Craig Robinson Queen Elizabeth Theatre, Toronto ON, September 30

Craig Robinson Queen Elizabeth Theatre, Toronto ON, September 30
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Part sing-along and part standup, Craig Robinson's show made the whole room feel like one giant organism. After Dave Hemstad and Ralphie Roberts performed fantastic opening sets, the This Is the End star got the crowd to act as his personal choir, one that would do anything on demand.
 
Dave Hemstad started the show by talking about having a kid in his 40s, and how people worried that his kid would come out like "a loaf of bread with eyes." Hemstad also acknowledged that he looked like a cop, argued that the downfall of lasting relationships happened because women stopped making pies from scratch, and he sarcastically told the crowd to never go beyond a "golf clap level" of laughter. He was charismatic and confident, yet he had bite and a bit of humility.
 
Ralphie Roberts followed Hemstad by likening his stomach to a tucked-in shirt and joking about trying to braid his daughters' hair while his wife was gone, then went into some material that would have been impossible to do without his dedicated delivery. The Chicagoan comic was wonderfully funny as he imitated a DJ hired to sing country songs for a square dance with an imitation of a nasal Southern accent, an exuberant beat, and lyrics about "hos" that were amusingly out of place in the genre.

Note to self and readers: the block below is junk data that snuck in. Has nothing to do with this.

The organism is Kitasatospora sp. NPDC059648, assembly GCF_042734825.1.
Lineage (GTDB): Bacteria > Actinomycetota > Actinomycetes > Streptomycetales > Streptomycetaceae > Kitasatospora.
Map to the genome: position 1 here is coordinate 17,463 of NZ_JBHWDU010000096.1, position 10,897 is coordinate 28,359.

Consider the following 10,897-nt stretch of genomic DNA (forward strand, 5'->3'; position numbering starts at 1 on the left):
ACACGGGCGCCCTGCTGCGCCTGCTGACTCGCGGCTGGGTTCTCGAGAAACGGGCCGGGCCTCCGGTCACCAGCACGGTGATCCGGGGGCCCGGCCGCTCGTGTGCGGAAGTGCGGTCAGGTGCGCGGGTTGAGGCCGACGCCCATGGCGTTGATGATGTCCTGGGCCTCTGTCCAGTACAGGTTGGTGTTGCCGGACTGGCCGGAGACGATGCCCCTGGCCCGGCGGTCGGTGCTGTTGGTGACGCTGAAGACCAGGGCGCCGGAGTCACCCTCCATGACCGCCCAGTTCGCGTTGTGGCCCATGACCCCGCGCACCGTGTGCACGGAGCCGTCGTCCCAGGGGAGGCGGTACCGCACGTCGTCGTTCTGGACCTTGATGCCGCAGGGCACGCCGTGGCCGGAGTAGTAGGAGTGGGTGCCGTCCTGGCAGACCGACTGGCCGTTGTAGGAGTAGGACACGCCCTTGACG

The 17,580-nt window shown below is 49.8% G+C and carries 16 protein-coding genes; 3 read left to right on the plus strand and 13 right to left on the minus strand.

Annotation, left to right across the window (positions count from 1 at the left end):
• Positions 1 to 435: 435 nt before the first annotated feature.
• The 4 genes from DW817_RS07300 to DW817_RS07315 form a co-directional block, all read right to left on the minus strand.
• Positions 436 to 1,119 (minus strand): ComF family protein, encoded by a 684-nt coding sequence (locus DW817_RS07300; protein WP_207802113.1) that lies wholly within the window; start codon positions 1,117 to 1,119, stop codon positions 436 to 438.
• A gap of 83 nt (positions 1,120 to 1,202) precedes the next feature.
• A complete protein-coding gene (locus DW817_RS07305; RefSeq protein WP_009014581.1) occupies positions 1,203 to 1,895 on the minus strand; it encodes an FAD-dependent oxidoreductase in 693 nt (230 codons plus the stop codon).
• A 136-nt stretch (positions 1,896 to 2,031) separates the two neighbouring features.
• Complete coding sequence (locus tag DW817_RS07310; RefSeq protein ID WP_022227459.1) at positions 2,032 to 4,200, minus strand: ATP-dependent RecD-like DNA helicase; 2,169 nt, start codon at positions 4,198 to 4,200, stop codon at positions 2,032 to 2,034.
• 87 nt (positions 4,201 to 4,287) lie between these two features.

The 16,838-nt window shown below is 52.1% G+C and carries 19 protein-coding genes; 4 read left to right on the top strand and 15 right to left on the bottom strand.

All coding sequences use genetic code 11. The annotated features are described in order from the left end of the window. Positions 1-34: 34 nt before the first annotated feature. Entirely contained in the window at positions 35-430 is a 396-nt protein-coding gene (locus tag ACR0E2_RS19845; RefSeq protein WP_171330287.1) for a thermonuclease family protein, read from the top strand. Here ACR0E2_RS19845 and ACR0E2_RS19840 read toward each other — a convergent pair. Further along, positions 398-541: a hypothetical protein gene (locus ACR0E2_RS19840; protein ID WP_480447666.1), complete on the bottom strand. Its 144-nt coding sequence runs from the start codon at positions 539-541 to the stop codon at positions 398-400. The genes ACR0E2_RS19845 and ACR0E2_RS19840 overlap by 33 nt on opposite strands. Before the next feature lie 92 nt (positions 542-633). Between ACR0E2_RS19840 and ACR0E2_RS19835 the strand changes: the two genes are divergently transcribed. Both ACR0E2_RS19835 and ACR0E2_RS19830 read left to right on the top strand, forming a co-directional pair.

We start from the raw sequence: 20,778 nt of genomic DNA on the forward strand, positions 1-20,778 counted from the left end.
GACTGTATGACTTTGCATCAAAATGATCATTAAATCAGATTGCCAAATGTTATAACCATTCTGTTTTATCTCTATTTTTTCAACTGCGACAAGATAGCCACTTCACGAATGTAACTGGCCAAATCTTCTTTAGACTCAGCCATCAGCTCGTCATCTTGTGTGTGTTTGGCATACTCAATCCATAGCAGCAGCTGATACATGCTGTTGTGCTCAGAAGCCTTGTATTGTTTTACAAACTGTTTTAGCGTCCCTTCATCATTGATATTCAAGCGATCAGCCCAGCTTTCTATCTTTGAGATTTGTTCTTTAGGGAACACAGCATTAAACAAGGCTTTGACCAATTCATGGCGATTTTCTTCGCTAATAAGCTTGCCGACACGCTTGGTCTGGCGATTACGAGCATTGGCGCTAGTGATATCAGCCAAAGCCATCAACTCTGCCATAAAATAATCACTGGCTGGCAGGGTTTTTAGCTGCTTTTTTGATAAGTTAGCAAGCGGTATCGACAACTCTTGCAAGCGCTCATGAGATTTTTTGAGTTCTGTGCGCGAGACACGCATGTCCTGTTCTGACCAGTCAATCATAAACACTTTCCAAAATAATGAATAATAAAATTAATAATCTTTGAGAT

Craig Robinson began his portion of the show by frankly but kindly telling everyone to put their phones away, then he told a story about a little girl bugging him for cereal every night that swerved into funny territory when he revealed that he doesn't have kids and he was actually being haunted.
 
After that, he launched into the musical portion of his act. Robinson delighted the crowd of over 1000 people by playing the piano part to "If You're Happy and You Know It," then hilariously bursting into frustration when the audience continued clapping during the second verse of the nursery rhyme instead of stomping their feet. These comical fits of rage — where Robinson yelled and smashed the piano — happened often, but he spaced them out enough that they always surprised the audience, so the bit never felt overused.
 
Though Robinson had a lot of great moments, as he made fun of famous tunes and sang his trademark song "Take Yo Panties Off," the best moments centred around the audience. Robinson was hilarious when he mockingly compared his snappy beat "dm-dm-dm CHA" to our terrible, unmusical rendition of it as "doom-doom-doom chaw." Additionally, the moment where he talked to a guy called Dave in the front row and some random drunk girl yelled "Woo! I LOVE YOU DAVE!" was so spontaneously funny that it even cracked Robinson up.
 
Arguably, you could criticize Robinson by saying that singing popular songs doesn't take much skill or involve any risk, but his show was a damn good time. Also, it's not as easy as it looks to command a room like he did. The way he seduced the crowd into being as easy to play as the keyboard at his fingertips took a lot more skill than one might assume at a first glance.